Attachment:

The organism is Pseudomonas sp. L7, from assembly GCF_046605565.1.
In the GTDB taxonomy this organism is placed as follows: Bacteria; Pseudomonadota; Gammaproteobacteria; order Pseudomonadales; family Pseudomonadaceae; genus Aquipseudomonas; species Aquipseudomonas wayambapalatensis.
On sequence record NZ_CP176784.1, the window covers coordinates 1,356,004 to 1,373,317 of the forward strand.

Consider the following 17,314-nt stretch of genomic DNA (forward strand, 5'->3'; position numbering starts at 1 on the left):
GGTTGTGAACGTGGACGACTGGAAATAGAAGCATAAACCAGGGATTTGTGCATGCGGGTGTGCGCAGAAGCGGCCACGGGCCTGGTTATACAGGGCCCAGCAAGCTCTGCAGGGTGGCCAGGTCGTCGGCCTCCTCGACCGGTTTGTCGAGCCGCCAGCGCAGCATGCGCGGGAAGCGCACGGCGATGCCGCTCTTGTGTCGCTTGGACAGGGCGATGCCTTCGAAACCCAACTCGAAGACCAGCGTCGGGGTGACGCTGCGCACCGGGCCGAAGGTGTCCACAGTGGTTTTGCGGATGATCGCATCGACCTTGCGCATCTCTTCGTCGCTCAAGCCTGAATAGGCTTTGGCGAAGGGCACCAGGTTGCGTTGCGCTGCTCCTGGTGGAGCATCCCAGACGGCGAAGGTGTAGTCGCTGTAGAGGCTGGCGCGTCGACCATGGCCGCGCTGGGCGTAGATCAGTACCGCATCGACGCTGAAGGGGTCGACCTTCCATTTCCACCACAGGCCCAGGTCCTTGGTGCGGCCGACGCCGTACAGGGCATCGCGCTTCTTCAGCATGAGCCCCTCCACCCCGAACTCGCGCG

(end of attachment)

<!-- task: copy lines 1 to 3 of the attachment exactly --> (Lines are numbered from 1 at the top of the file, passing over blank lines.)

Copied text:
The organism is Pseudomonas sp. L7, from assembly GCF_046605565.1.
In the GTDB taxonomy this organism is placed as follows: Bacteria; Pseudomonadota; Gammaproteobacteria; order Pseudomonadales; family Pseudomonadaceae; genus Aquipseudomonas; species Aquipseudomonas wayambapalatensis.
On sequence record NZ_CP176784.1, the window covers coordinates 1,356,004 to 1,373,317 of the forward strand.